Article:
Injury Report: Optimism Listed As “Day-to-Day”

September: Done.

October: Close to done.

November: Still hope.

NHLPA union logoThat is the state of the 2012 NHL season as the league and the NHLPA have agreed to resume negotiations this Friday.

The announcement was received with questionable optimism on the heels of Mr. Bettman’s dour acknowlegement that the schedule for October was likely to be cancelled very soon.

That optimism has since been downgraded to doubtful thanks to an agenda that is far from ambitious. Friday’s discussion is limited to “non-core economic” issues. In other words, the elephant in the room is getting very cozy and insiders are saying not to expect anything substantive to result.

But a deeper look may provide reason for upgrading our collective optimism to “day-to-day” without having to suspend reality or fool ourselves into a false sense of possibility.

The obvious positive to take from Friday’s tete-a-tete is that at least the two sides are meeting and negotiating something, even if that something is the regulation PSI of t-shirt cannons.

If we’re looking for anything this is better than nothing. As Bill Daly said, the two sides are “light years” ahead of their progress at this stage in 2004 and the meeting on Friday is evidence of such.

And let’s not sell this meeting short. It is admittedly disappointing the agenda omits discussion on the core economic issues. However, from a little can come a lot. The strategy for Friday appears to be to start small, build some momentum, establish some trust and then tackle the big issue. Progress begets progress.

It would also appear that the union may be grabbing the upper hand which would portend a faster resolution.

The first round of offers and counter offers saw the league cede more ground than the union and it has always been speculated that the final agreement will end up being a 50-50 split, especially if the definition on hockey related revenue remained the same.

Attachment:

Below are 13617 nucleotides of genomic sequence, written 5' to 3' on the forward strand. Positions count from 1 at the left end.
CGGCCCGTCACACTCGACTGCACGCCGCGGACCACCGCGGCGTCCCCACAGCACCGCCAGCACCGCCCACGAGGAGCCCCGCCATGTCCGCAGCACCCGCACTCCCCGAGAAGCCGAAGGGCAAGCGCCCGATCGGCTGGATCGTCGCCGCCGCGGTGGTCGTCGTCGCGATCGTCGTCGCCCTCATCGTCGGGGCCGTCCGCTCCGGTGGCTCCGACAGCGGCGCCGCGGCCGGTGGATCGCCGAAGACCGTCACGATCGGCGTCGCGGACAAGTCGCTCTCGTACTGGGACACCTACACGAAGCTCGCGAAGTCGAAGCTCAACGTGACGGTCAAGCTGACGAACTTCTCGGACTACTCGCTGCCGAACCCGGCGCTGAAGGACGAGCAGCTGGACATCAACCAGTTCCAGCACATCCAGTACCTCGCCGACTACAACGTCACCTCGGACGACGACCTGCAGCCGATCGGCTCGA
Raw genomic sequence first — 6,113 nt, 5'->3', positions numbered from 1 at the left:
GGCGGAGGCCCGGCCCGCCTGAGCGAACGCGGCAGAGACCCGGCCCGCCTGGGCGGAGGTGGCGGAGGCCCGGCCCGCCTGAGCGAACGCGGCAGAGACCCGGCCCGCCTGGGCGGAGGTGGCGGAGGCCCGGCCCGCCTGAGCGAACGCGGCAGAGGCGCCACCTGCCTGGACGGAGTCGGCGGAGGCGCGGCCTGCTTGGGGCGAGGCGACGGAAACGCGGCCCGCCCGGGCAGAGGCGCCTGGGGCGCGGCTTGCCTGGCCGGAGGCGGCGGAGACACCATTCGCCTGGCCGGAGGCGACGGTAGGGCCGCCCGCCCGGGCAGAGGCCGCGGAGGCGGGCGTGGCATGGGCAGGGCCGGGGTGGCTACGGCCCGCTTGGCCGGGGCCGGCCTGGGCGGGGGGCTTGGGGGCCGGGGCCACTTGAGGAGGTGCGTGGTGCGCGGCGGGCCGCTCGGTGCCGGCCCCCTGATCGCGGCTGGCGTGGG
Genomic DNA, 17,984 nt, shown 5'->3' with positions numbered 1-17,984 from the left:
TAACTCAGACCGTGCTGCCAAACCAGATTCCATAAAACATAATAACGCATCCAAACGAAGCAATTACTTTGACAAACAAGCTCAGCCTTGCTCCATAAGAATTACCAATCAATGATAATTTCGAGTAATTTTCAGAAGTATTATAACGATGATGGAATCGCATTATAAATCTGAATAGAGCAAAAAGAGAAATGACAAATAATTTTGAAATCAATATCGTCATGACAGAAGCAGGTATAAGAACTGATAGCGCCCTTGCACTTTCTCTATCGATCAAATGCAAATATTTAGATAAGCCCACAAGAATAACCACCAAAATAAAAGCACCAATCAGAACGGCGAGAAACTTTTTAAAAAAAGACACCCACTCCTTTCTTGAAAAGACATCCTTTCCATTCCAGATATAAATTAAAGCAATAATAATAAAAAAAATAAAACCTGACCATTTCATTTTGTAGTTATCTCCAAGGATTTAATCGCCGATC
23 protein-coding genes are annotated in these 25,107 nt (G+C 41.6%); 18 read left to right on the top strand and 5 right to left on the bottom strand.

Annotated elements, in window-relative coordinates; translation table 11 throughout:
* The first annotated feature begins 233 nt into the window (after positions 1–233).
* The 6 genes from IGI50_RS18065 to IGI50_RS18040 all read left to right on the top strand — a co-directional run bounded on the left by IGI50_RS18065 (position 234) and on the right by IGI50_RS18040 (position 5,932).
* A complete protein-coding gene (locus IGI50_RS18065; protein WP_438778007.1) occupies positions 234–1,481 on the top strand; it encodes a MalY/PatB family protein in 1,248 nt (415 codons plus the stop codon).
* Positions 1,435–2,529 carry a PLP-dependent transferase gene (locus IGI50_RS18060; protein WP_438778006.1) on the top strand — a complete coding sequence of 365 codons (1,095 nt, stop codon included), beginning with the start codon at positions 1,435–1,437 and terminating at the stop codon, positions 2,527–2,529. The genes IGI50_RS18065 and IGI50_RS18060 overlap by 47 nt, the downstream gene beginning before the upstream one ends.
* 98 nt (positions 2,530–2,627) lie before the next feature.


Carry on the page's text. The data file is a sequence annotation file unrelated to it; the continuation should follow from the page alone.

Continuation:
That definition is a critical piece to the final agreement. A stricter definition means less money for players while the converse is of course true for owners. On this point of contention the union achieved a major concession as the last proposal from the league kept the current definition. Previous league proposals had narrowed it.

Finally, as Pat Leonard of the New York Daily News observes, the omission of core-economic issues from Friday’s discussion, though disconcerting on the surface, is another concession to the union.

Leonard writes, “…though the NHL previously has insisted on resolving the core economic issue before addressing any other negotiating points, the league is willing to negotiate on peripheral issues in the hopes of making more progress toward an agreement.”

Gary Bettman (Tom Turk/THW)

It could be argued this momentum is cause for greater optimism than the meeting itself. From the jump the union was resolved to dig in its heels. They believed their concessions in 2004 were beyond gracious and if the owners were not satisfied they had only themselves to blame. The players, in a sense, were not going to bailout the owners again.

With that scenario taking hold it was clear that for a deal to get done that would avert a lengthy lockout the league would have to meet the union, not the other way around. These concessions are a good indication that the process has at least begun and the scenario is workable.

For the fan these may feel like small, even insignificant victories, but they are victories that are advancing the process. That is reason for some optimism… at least today. But check back tomorrow.  We’re day-to-day on this.